How to Store Tomatoes (So You Don’t Ruin Them)

Learn how to keep tomatoes fresh, and you preserve the texture and flavor of peak ripeness.

Whether you have a green thumb or just frequent the farmers market (this is the best time to go!), you probably recognize the magical flavor of a fresh in-season tomato. Sweet, juicy, deliciously plump and nothing like those gritty cousins you’d find at the store. Guilty of eating ’em whole? We are, too—when we’re not using them up in these recipes that celebrate fresh tomatoes.

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But how do you store tomatoes until you’re ready to get your fix? Our Test Kitchen experts have the answers:

Should You Store Tomatoes in the Refrigerator?

Not unless they’re fully ripe. Chilling stops ripening in its tracks, so unless your tomatoes are at their absolute peak of ripeness, you’ll never get a ripe tomato. However, if you have perfectly ripe tomatoes that you just don’t have time to use at that moment, you can store them in the fridge. A ripe tomato can last a day or two in the fridge without ill effects.

Don’t leave them to cool longer than a couple of days. Chilled tomatoes will start to dehydrate, so kiss that juicy tomato slice goodbye. Also, the flesh of the tomato will get mealy or mushy.

That being said, you should always eat tomatoes at room temperature for optimum flavor and texture. Just let them warm up to room temperature before slicing and putting on a salad or sandwich.

How to Store Tomatoes That Aren’t Ripe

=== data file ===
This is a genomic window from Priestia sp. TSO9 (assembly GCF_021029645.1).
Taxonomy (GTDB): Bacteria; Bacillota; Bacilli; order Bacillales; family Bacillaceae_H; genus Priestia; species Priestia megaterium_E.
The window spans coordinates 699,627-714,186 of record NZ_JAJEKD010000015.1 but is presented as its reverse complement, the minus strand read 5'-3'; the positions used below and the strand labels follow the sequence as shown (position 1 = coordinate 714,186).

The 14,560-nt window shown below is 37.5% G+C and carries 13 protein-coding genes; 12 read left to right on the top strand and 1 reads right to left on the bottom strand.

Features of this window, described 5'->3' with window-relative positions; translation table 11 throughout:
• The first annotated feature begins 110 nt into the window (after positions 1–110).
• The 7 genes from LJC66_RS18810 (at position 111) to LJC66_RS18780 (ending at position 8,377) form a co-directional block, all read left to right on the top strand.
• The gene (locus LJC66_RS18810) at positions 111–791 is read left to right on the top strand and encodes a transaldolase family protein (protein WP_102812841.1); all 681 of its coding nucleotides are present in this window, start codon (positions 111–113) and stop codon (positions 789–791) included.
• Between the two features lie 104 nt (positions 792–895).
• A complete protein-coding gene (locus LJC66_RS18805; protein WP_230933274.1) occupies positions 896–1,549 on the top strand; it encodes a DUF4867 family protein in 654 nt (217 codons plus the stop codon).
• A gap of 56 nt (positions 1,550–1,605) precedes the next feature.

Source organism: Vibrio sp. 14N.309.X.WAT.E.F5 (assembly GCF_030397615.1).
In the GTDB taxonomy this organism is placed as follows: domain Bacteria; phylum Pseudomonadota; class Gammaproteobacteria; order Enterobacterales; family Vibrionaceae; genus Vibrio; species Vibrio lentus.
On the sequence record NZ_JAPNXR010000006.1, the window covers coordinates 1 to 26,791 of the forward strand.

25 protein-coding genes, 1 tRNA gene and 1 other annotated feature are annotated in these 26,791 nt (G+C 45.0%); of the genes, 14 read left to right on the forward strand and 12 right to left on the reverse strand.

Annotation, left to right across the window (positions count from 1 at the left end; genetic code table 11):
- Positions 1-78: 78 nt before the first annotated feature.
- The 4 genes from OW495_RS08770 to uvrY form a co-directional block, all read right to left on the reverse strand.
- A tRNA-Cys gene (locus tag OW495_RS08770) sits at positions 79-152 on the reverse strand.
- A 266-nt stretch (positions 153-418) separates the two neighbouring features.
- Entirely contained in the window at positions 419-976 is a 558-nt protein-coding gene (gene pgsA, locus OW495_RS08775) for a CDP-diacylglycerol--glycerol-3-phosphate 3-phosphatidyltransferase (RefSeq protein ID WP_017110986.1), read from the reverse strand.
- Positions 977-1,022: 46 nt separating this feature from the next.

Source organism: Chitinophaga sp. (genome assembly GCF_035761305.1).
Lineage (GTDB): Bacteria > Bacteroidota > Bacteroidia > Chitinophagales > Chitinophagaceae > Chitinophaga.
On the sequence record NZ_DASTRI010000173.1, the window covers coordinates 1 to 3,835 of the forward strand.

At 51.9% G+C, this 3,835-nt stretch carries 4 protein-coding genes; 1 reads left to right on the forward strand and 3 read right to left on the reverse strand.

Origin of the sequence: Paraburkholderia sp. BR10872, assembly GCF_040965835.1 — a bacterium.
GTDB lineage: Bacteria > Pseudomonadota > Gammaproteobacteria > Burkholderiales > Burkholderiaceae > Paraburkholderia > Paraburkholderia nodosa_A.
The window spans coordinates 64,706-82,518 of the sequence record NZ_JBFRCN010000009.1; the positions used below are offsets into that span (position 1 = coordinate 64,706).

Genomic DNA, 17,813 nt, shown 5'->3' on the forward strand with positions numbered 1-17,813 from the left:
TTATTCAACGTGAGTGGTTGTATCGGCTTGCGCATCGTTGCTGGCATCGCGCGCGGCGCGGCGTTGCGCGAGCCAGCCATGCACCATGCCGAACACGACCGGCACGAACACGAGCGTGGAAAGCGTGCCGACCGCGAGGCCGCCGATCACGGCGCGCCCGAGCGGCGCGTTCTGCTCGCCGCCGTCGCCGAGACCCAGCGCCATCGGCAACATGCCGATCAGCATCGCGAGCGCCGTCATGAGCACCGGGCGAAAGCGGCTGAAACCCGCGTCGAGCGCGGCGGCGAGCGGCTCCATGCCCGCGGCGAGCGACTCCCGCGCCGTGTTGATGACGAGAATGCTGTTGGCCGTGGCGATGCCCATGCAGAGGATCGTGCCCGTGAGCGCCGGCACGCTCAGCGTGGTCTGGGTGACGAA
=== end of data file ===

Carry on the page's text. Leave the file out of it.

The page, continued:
Skip the fridge if tomatoes aren’t ripe. Store them at room temperature, instead. While it’s pretty to put tomatoes on a windowsill, you’re better off keeping your tomatoes in the basement or a cupboard. You want the tomatoes to continue to ripen after being picked, but you don’t want them to go so quickly that they’ll start to spoil.

Since these beauties are so delicate, you’ll also want to keep them in one single layer so their weight doesn’t crush their neighbors. If one does get a little smushed, use it before it causes the others to rot. Air movement is also key when it comes to freshness. A plate or wicker basket allows air to move around the tomatoes, resulting in slightly longer life.

Store tomatoes with the stems down. This helps prevent moisture from escaping through the stem. It also may help prevent any mold growth around the stem.

How to Store Tomatoes Long-Term

Our reader’s share their best tips for long-term tomato storage:

Put extra garden tomatoes in a plastic freezer bag and store in your freezer. To use in soup, stew or sauce, just hold the frozen tomatoes under warm water, and the skins will slip right off. Drop the whole skinless tomatoes into the pot-they’ll break up during cooking, which also saves time chopping. —Elaine T., Palmetto, Florida

When our garden is producing a bountiful harvest of tomatoes, I make tomato “muffins.” I ladle peeled and cored tomatoes into muffin pans and pop them in the freezer. When they’re solid, I take the tomatoes out of the pans and slip them into plastic bags, so they’re ready to add to soups, chili and other recipes. —Barbara Kynock, Centreville, Nova Scotia

To quickly use a huge supply of garden tomatoes, I wash and core them, then puree in the blender with lemon juice, onion and celery to taste. This makes a great vegetable juice. I simmer several batches until slightly thickened for spaghetti sauce or until very thick for pizza sauce. I store it in the freezer. —Marion W., Greenfield, Wisconsin

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James Schend
Formerly Taste of Home’s Deputy Editor, Culinary, James oversaw the Food Editor team, recipe contests and Bakeable, and managed all food content for Trusted Media Brands. He has also worked in the kitchen of Williams-Sonoma and at Southern Living. An honor graduate of The Culinary Institute of America, James has traveled the world searching for great food in all corners of life.
Elizabeth Harris
Liz is an unapologetic homebody who loves bowling and beers almost as much as food and fitness. The highlight of her week is making cheesy popcorn for her family on movie night. She's been hooked on Taste of Home since interning for the magazine in 2010.